Why I Like Brett Kavanaugh

Brett Kavanaugh will serve as the bellwether that will make clear how much corruption the majority party is willing to exhibit in front of the American people. Having already corrupted the Executive branch with Donald Trump’s nomination—himself a serial propagator of sexual assault—the Republican leadership now seeks to damage the authority and legitimacy of this nation’s highest court.
Because of the allegations brought forward by Professor Ford, Deborah Ramirez, and Julie Swetnick, Kavanaugh’s path to the Supreme Court has hit an unwelcomed roadblock thanks to the nagging conscience of Arizona Republican senator, Jeff Flake, who voted to approve Kavanaugh’s nomination on the condition that an FBI investigation be conducted regarding Kavanaugh’s behavior. (Interestingly, Republican senators Lisa Murkowski and Susan Collins also came out in support of an FBI investigation after Flake’s announcement—funny how some people step forward after the courage of an initial person; that doesn’t at all reflect the snowballing effect we periodically witness as a result of the #metoo movement. /sarcasm).
The Republican majority, namely its leader, Mitch McConnell himself, has inadvertently dug itself into quite the problematic hole. They, with the blessing of The Don, approved an FBI investigation, but have announced that they will move forward with a vote even if the investigation was not over. The approval of an investigation, then, is little more than a facile gesture in response to Professor Ford’s testimony, akin to saying, “Okay, we heard you and we’ll look into it, but we’re in a bit of a time crunch. I’m sure you understand.”
I fear that the Republican leadership is so short-sighted they didn’t account for what will be the Democrats’ obvious objection to a vote before the investigation’s conclusion: the confirmation is a sham; the investigation was additional theater; Kavanaugh is an illegitimate candidate. Worse, I fear that I may be right given the fact that Republicans swallowed, and swallowed hard, the idea of Trump as their standard-bearer. Remember, despite multiple objections from sitting members, rumblings from prominent Republicans in the public sphere, and lost endorsements, Trump was never disavowed because he had to win, no matter the cost—amazingly, he has been embraced, at times praised, though usually excused.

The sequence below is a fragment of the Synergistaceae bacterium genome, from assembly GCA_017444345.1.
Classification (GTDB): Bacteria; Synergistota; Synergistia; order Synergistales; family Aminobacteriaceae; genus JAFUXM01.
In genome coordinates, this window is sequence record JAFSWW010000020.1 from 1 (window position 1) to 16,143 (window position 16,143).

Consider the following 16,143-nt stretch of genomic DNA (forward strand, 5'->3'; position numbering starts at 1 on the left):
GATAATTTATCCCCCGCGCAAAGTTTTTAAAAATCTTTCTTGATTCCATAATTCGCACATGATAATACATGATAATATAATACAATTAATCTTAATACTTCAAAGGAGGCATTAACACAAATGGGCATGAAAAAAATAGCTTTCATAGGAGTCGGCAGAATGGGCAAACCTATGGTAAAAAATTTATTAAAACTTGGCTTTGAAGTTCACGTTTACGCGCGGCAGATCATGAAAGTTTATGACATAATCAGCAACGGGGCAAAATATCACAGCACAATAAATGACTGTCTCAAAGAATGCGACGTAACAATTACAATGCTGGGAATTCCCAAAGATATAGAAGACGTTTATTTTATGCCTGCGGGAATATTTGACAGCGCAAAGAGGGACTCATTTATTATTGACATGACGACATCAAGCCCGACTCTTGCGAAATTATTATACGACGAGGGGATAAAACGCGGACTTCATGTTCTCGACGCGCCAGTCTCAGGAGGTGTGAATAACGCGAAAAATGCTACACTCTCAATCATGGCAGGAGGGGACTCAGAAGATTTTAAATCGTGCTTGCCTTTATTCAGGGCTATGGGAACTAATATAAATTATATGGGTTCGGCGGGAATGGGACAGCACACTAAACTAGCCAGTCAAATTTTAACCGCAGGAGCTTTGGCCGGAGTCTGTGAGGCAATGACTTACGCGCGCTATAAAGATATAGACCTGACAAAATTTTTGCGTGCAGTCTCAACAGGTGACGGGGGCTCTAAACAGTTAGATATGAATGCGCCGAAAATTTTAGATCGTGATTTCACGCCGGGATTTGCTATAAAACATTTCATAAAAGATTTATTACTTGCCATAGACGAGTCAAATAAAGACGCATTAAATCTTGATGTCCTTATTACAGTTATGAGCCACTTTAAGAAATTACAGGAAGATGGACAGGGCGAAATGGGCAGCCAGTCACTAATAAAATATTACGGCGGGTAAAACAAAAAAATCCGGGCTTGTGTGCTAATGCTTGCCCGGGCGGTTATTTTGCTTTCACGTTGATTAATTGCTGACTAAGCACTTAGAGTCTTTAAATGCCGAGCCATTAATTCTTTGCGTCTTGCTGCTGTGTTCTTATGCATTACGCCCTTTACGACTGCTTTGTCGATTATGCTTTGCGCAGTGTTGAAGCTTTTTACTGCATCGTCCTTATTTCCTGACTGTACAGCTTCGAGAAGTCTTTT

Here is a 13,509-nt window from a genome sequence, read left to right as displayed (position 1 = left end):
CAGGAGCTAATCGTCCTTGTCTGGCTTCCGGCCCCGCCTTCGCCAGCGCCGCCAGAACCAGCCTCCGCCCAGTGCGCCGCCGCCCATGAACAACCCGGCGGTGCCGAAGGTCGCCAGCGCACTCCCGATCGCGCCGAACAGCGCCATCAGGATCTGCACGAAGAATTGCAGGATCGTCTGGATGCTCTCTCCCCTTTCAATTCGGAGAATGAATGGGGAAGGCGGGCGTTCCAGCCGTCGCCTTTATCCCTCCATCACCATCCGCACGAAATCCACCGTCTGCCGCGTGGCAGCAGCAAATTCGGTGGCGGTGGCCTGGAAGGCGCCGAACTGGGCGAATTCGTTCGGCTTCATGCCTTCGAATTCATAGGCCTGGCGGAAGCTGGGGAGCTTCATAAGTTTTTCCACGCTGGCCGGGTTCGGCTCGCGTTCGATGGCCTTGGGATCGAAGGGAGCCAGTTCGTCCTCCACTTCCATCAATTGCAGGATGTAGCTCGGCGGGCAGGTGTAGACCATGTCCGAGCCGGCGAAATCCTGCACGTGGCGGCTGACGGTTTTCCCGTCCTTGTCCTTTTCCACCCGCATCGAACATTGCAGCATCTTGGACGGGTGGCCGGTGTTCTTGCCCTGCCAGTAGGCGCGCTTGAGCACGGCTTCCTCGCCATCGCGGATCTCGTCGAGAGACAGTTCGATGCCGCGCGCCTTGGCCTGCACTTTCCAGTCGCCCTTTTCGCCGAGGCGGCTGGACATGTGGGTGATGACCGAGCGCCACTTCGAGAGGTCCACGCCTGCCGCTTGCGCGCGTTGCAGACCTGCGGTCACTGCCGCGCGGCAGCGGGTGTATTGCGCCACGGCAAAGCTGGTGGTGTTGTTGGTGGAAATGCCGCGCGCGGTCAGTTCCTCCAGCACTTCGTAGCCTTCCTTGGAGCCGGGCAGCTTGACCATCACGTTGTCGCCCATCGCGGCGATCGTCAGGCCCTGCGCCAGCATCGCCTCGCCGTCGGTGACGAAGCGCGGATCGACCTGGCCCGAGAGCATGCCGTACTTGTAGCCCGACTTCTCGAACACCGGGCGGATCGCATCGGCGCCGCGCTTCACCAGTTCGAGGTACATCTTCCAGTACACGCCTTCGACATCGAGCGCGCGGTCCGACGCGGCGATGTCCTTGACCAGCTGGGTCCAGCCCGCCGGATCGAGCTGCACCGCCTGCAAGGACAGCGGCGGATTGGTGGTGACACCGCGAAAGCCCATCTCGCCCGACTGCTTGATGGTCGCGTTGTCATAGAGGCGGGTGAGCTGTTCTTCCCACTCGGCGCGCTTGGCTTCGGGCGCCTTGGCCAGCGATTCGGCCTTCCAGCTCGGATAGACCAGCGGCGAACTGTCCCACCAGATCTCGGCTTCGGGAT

Kavanaugh, too, will be excused if a vote proceeds. The #metoo movement may have influence in the corporate and entertainment spheres, but it’s not clear that it applies in the same way to the political one, with the exception of former senator Al Franken. In an NPR/PBS News Hour/Marist poll, NPR reported the following: “A majority of Republicans (54 percent) say they think Kavanaugh should be confirmed regardless of whether Ford’s allegations are true…” (emphasis mine).
To solve a problem, it first needs to be diagnosed. Our problem, currently, is that facts don’t seem to matter. For the Republican majority, expediency has been their driving factor, first with Trump, now with Kavanaugh. That mindset seems to have transferred over to their electorate and we are left with questionable, if not persuasively unqualified, candidates in the highest offices of the nation. If Kavanaugh is approved before the FBI’s investigation is concluded, we will have a perverse appreciation for his behavior, past and present, and his bullish intention to stay in the running, for he will have further exposed the depths of depravity to which power is willing to throw itself into.
Professor Ford, Deborah Ramirez, Julie Swetnick, and all other survivors of sexual assault, meanwhile, will have to continue seeking an explanation for how such a man is confirmed. For that, Trump serves a useful role—and control by any means necessary, an instructive guide.

4 thoughts on “Why I Like Brett Kavanaugh

    1. The corruption of the Party is certainly plain. Unfortunately, that corruption now seems to have spread to the branches of government, themselves.

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